Ever since the first online casinos started taking bets in 1997, governments around the world have had to consider how they are going to deal with the internet gambling phenomenon. And while legislative approaches adopted by different countries have varied significantly, its probably fair to say that no country has yet hit the nail on the head with a practically workable solution.
The impact that online gambling has had on the traditional gambling industries around the world can not be overstated. Previously captive gambling markets have all of a sudden been exposed to a myriad of betting options beyond their local race track or casino. And while early skepticism of online gambling operators kept some punters at arms length initially, this has now largely given way to mainstream acceptance of most online options. A punter no longer needs to walk down to his local betting shop to place a bet. He can lay that bet with a swoosh of a mouse at Betfair, Ladbrokes or any one of a myriad of other reputable operators. And why bother braving the mad crowds at the casino when you can play blackjack from the comfort of your loungeroom.
Terrestrial betting operators around the world, from Canada’s Woodpine Entertainment Group to Ireland’s Horse and Greyhound Racing Fund have complained that they can’t compete with the quality and quantity of online betting options now available. A Wooodpine spokesperson claimed recently that their wagering operation is losing $200 million a year to online gambling. Meanwhile in Ireland, Prime Minister Martin Cullen has said that their Horse and Greyhound Racing Fund will need to be subsidized by online gambling operators if it is to survive.
Governments around the world, faced with pressure from local gambling lobby groups and dwindling gambling tax revenues have been forced to act.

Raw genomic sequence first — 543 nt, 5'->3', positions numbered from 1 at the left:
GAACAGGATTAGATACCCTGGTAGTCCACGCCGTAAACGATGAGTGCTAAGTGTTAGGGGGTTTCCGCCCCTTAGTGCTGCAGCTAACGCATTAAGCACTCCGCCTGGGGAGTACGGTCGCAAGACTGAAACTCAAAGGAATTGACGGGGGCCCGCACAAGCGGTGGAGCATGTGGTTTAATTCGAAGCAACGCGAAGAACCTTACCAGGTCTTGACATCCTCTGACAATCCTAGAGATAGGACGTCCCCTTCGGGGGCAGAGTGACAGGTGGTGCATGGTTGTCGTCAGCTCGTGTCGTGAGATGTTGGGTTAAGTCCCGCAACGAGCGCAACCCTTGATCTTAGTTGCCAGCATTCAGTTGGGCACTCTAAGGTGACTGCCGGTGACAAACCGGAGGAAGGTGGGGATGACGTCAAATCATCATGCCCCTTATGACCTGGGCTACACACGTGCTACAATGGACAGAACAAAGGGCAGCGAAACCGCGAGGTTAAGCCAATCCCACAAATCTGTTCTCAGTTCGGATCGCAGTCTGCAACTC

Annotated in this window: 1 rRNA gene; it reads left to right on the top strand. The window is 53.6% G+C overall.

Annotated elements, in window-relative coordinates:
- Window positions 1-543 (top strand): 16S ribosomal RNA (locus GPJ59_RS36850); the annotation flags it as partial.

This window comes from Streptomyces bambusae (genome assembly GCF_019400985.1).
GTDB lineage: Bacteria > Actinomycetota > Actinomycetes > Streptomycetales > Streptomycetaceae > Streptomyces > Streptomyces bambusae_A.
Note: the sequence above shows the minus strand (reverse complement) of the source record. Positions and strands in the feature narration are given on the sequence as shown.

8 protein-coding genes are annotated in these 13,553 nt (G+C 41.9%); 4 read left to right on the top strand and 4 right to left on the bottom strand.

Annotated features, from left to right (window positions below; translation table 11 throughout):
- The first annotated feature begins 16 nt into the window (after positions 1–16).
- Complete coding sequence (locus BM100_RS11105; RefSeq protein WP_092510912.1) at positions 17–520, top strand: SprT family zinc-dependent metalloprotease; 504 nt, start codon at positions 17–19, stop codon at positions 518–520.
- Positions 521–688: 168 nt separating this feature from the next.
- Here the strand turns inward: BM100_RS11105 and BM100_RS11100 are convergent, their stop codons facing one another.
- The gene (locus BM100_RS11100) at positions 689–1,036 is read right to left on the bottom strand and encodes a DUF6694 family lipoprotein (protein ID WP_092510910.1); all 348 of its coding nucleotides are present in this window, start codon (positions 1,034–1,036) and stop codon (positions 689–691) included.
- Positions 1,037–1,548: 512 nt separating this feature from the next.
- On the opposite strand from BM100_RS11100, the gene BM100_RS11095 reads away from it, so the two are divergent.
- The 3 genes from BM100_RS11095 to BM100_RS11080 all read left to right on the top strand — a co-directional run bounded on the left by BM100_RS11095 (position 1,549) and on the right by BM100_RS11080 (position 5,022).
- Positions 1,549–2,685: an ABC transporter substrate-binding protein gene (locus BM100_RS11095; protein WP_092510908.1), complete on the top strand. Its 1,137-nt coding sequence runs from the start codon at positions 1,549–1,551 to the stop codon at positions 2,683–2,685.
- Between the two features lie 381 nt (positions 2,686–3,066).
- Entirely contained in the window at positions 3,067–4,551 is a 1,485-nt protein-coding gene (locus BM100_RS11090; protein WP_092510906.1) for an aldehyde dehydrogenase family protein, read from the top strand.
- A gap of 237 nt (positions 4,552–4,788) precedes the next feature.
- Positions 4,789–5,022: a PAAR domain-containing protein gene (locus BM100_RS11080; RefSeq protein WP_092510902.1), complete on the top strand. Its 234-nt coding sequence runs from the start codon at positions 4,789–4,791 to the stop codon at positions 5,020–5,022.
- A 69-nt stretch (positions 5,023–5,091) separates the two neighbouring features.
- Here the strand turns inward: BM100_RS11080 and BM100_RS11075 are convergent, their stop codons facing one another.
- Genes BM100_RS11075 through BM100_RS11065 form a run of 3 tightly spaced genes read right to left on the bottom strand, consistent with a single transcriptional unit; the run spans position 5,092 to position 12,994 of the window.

In 2000 the Australian Government became one of the first in the world to enact online gambling specific legislation. The law renders it illegal for an offshore online gambling operator to offer their product to Australian residents, or advertise their product in Australia. The legislation was hailed a success in 2004 when a Government commissioned report concluded “that currently involvement in internet gambling is only minimal and not likely to increase rapidly in the near feature.” Fast forward to 2009 and it is estimated that the number of Australians signed up at online casinos and poker rooms numbers in the hundreds of thousands, proving the law to be practically unenforceable.
The US also took the ban approach when thay passed the Unlawful Internet Gambling Enforcement Act “UIGEA”. It should be said though, that as this bill was passed as a last minute attachement to a must-pass port securities bill, its real scrutiny and endorsement by congress didn’t really occur. Nevertheless, the law renders it illegal for financial institutions to facilitate payments from US residents to online gambling operators. The purpose of the bill was to stop Americans gambling online. The reality is that many casinos, sportbooks and poker rooms still accept bets from American residents via a number of ‘virtual wallet’ services based outside the US and outside the jurisdiction of UIGEA.
The law has also faced condemnation from the international trade comunity, adjudged illegal by the World Trade Organization in a case brought by the government of Antigua Barbuda, and labelled discriminatory and a breach of international free trade obligations by the European Trade Commission. There are currently moves afoot to have UIGEA repealed.
The UK has gone down the regulatory approach, with its Gambling Act passed in 2005 and coming into effect in 2007 providing an all encompassing approach to both terrestrial and internet gambling. The law allows all licensed operators (offshore and local) to offer their roduct to UK residents. In addition, operators licensed in the UK, Gibraltar, EEC countries and other jurisdictins granted white listing status by the UK Gambling Commission are able to advertise their product in the UK via mainstream media.
Now the governments of France, Sweden, Norway and Ireland have all foreshadowed the enactment of online gambling laws in the near future. France look like they will regulate, Sweden looks like it will ban, and Ireland just want to extract cash from online operators somehow to prop up the local racing industry.
Never a dull moment in the online gambling world.